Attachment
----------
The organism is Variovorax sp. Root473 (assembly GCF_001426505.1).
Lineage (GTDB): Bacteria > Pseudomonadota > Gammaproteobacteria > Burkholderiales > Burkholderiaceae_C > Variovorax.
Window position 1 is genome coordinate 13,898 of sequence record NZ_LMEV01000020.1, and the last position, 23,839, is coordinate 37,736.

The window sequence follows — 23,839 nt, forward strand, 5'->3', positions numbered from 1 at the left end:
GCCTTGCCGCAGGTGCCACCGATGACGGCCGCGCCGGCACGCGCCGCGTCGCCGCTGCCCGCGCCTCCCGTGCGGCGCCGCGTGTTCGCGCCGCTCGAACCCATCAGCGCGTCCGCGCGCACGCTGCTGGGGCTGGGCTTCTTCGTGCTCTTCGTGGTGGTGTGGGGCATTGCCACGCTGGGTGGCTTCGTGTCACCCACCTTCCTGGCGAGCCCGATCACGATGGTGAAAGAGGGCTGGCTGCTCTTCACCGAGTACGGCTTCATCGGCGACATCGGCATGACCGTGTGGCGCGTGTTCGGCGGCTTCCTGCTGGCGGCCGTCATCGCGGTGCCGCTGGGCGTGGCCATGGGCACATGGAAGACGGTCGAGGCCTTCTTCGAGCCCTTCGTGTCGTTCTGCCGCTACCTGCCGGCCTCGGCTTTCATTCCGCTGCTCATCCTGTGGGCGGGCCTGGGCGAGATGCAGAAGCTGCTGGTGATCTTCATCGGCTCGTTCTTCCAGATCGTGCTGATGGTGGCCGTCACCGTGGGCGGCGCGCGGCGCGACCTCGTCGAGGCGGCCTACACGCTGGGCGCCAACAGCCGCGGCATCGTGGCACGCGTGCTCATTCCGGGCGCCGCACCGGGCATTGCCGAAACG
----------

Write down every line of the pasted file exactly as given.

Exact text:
The organism is Variovorax sp. Root473 (assembly GCF_001426505.1).
Lineage (GTDB): Bacteria > Pseudomonadota > Gammaproteobacteria > Burkholderiales > Burkholderiaceae_C > Variovorax.
Window position 1 is genome coordinate 13,898 of sequence record NZ_LMEV01000020.1, and the last position, 23,839, is coordinate 37,736.

The window sequence follows — 23,839 nt, forward strand, 5'->3', positions numbered from 1 at the left end:
GCCTTGCCGCAGGTGCCACCGATGACGGCCGCGCCGGCACGCGCCGCGTCGCCGCTGCCCGCGCCTCCCGTGCGGCGCCGCGTGTTCGCGCCGCTCGAACCCATCAGCGCGTCCGCGCGCACGCTGCTGGGGCTGGGCTTCTTCGTGCTCTTCGTGGTGGTGTGGGGCATTGCCACGCTGGGTGGCTTCGTGTCACCCACCTTCCTGGCGAGCCCGATCACGATGGTGAAAGAGGGCTGGCTGCTCTTCACCGAGTACGGCTTCATCGGCGACATCGGCATGACCGTGTGGCGCGTGTTCGGCGGCTTCCTGCTGGCGGCCGTCATCGCGGTGCCGCTGGGCGTGGCCATGGGCACATGGAAGACGGTCGAGGCCTTCTTCGAGCCCTTCGTGTCGTTCTGCCGCTACCTGCCGGCCTCGGCTTTCATTCCGCTGCTCATCCTGTGGGCGGGCCTGGGCGAGATGCAGAAGCTGCTGGTGATCTTCATCGGCTCGTTCTTCCAGATCGTGCTGATGGTGGCCGTCACCGTGGGCGGCGCGCGGCGCGACCTCGTCGAGGCGGCCTACACGCTGGGCGCCAACAGCCGCGGCATCGTGGCACGCGTGCTCATTCCGGGCGCCGCACCGGGCATTGCCGAAACG